What I would like to say here is that koji kyumei (inquiry into the self) will necessarily become superficial and unreal if it is reached only for its own sake. Therefore, we should work upon sekai kyumei (inquiry into the world), the problem of what is the true world, what is the root and source of the world in which we live. Accordingly, sekai kyumei is not different from koji kyumei. Further, to study and clarify what the world is, is also inseparably connected with rekishi kyumei, that is studying and clarifying the origin and true meaning of history.

Accordingly, the questions of what the self is, what the world is and what history are all related to one another. The problem of what the self is cannot be solved in its true sense if it is studied independently of those problems of the nature of the world and the meaning of history. One the other hand, world peace cannot be established in the true sense, nor can history be created, unless one clarifies what the self is. These three problems are inseparably related and united as one at the root of our existence. It was our thought that this is the place of returning and of coming forth -- the place which we have long sought.

The idea was clarified through Hisamatsu's trip abroad several years later. In the autumn of 1957, Hisamatsu went to the United States and gave lectures on "Zen and Culture" at Harvard University. Then he traveled in various countries of Europe and in India, and met people representing various fields. He came back to Japan in August 1958 with the idea of FAS. Even before he went abroad, he began to speak of FAS, but when he came back from his trip around the world, he stressed that we should take our stand upon FAS.

"F" stands for awakening to the Formless Self, which means to awaken to man's fundamental realization as mentioned before. "A" means taking one's stand on the standpoint of All humankind. "S" stands for creating Suprahistorical history. "To awaken to the Formless Self" is the problem of the self, i.e., koji kyumei. "To stand on the standpoint of All humankind" mans to grasp racial, national, and class problems from the perspective of all mankind, which does not mean to adopt the perspective of any one race, nation, or class as the ultimate. This is a problem that concerns the nature of the world, that is, sekai kyumei. Not only the problem of the self but also the problem of the world must be solved. The problem of the world and the standpoint of all humankind are thus realized as being inseparably related to the problem of the self. And to stand on the standpoint of all humankind leads us to the third step where the standpoint of all humankind is not limited to the present world, to the problem of modern history, because "all humankind" necessarily refers to humankind in the past as well as in the future -- humankind in its whole history. Consequently, the problem of all humankind inevitably turns into studying and clarifying the meaning of history and its origin and end, i.e., rekishi kyumei. Hisamatsu expressed the inseparability of three problems (Self, world, and history) and their solution in terms of FAS. Right here the meaning of the opening sentence of the "Guiding Principles" of Gakudo Dojo and the meaning of the Vow of Humankind became more clearly realized among us.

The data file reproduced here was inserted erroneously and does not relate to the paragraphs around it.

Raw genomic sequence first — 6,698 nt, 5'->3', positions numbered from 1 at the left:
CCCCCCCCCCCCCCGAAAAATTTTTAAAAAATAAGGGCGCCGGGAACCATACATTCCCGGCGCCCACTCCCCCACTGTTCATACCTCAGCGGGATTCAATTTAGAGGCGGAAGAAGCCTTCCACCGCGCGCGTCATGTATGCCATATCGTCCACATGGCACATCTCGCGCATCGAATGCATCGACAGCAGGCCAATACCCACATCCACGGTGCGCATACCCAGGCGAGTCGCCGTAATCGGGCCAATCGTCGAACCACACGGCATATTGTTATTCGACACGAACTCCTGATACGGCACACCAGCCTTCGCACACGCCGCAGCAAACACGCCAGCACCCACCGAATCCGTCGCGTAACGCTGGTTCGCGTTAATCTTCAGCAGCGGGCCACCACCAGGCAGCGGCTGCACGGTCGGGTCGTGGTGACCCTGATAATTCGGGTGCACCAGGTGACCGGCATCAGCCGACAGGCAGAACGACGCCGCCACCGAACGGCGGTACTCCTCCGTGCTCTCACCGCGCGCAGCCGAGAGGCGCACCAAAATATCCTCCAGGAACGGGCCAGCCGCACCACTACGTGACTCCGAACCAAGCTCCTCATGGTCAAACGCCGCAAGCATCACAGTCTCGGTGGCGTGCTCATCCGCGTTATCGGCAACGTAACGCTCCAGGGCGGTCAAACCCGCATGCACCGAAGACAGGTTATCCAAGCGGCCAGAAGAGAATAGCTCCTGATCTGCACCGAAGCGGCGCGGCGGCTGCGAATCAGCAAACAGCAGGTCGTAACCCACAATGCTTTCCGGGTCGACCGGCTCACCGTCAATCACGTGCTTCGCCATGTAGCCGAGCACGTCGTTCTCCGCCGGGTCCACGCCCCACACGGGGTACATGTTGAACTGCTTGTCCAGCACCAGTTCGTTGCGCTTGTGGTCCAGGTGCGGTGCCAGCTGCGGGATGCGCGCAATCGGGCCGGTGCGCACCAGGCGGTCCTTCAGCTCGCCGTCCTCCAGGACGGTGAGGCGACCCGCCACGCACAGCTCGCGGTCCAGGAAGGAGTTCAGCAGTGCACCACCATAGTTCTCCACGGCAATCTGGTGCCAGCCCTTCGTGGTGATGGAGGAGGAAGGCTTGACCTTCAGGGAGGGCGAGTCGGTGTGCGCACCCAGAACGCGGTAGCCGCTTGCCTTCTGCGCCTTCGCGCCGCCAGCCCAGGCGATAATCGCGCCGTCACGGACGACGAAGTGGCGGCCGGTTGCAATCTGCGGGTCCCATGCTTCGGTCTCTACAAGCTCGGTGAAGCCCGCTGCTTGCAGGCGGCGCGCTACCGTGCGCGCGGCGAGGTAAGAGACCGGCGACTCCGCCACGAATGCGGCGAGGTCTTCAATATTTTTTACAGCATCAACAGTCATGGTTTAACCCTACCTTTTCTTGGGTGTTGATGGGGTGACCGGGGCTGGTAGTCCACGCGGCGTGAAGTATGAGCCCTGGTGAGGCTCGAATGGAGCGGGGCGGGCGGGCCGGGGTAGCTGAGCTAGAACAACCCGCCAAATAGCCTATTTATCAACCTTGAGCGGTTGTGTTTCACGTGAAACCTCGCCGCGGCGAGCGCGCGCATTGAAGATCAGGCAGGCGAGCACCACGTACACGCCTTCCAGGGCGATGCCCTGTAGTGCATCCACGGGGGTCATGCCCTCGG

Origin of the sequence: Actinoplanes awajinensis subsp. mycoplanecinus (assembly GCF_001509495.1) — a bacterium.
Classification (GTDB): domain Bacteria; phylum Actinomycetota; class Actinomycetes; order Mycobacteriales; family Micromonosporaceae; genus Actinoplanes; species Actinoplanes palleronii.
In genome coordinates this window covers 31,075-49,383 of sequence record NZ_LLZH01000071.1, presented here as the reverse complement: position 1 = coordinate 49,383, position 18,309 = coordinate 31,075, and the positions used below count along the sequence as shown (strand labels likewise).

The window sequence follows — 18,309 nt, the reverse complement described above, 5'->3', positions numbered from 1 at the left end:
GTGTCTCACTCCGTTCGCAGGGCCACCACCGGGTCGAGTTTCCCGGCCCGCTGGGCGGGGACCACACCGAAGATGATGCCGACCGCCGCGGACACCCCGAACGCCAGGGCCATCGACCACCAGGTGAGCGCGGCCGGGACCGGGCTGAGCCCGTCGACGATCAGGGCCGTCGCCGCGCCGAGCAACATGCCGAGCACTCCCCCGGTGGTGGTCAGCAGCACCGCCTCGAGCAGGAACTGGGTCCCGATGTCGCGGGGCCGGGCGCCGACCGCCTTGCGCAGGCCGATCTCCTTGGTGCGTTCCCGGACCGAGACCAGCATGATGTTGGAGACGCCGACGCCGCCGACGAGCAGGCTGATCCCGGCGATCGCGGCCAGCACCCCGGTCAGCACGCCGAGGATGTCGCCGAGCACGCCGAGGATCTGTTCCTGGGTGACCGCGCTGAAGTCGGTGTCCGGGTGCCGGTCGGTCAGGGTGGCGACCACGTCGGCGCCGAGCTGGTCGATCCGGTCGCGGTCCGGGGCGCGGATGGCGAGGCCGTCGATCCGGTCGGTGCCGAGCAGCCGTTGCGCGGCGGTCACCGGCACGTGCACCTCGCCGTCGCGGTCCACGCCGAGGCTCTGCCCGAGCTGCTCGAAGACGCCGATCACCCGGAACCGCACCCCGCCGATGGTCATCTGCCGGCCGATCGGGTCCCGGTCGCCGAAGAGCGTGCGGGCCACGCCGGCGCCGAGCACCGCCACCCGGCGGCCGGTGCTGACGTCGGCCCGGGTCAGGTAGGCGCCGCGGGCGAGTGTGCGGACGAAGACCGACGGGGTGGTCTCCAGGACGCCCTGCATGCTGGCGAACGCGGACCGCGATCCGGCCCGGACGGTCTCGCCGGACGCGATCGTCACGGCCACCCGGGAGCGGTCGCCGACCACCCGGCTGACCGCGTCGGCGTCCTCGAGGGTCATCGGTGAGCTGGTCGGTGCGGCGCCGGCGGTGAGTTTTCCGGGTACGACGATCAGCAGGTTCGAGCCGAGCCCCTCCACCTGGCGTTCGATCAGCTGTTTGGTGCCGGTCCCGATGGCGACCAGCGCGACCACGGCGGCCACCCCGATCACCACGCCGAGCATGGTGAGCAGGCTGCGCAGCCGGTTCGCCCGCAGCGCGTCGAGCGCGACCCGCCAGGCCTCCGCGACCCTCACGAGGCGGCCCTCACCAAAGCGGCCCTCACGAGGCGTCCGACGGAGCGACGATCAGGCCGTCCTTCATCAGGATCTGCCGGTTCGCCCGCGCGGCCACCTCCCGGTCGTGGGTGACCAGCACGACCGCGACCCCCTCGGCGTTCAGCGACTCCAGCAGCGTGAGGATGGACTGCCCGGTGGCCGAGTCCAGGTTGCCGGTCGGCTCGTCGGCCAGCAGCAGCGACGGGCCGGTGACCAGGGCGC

Around the time of Hisamatsu's trip abroad, other donin left fro various countries including Germany, England, France, Ceylon, India, and the USA to study. Here in Kyoto we also received visitors from abroad. Through the personal contacts with foreigners, we became convinced of the necessity of FAS. It was at that time that we changed the name of our organization to FAS Society, for Gakudo Dojo seemed to indicate only concern with the self.

Such is the present standpoint of the FAS Society. We hope to join hands and cooperate with those in the world who have the same problems, be they Christian, Hindu, scientist or artist. We are hoping to establish a basic center for that purpose.

(to be continued)

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Last updated: May 25, 1996